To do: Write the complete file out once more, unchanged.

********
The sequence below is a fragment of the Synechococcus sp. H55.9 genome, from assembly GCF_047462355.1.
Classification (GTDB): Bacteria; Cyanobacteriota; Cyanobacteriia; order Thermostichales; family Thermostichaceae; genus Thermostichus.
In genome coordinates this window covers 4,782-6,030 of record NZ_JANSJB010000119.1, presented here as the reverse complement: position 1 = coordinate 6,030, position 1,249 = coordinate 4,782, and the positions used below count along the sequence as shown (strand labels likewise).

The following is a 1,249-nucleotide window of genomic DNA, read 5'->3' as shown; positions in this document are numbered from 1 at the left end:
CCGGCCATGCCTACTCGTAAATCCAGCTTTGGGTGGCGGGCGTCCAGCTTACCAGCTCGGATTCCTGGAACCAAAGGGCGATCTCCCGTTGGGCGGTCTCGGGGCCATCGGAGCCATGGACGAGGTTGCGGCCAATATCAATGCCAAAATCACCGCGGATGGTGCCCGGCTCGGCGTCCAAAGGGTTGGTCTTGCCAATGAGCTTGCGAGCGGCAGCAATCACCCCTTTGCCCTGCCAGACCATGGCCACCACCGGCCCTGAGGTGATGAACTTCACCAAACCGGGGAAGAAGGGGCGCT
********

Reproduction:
The sequence below is a fragment of the Synechococcus sp. H55.9 genome, from assembly GCF_047462355.1.
Classification (GTDB): Bacteria; Cyanobacteriota; Cyanobacteriia; order Thermostichales; family Thermostichaceae; genus Thermostichus.
In genome coordinates this window covers 4,782-6,030 of record NZ_JANSJB010000119.1, presented here as the reverse complement: position 1 = coordinate 6,030, position 1,249 = coordinate 4,782, and the positions used below count along the sequence as shown (strand labels likewise).

The following is a 1,249-nucleotide window of genomic DNA, read 5'->3' as shown; positions in this document are numbered from 1 at the left end:
CCGGCCATGCCTACTCGTAAATCCAGCTTTGGGTGGCGGGCGTCCAGCTTACCAGCTCGGATTCCTGGAACCAAAGGGCGATCTCCCGTTGGGCGGTCTCGGGGCCATCGGAGCCATGGACGAGGTTGCGGCCAATATCAATGCCAAAATCACCGCGGATGGTGCCCGGCTCGGCGTCCAAAGGGTTGGTCTTGCCAATGAGCTTGCGAGCGGCAGCAATCACCCCTTTGCCCTGCCAGACCATGGCCACCACCGGCCCTGAGGTGATGAACTTCACCAAACCGGGGAAGAAGGGGCGCT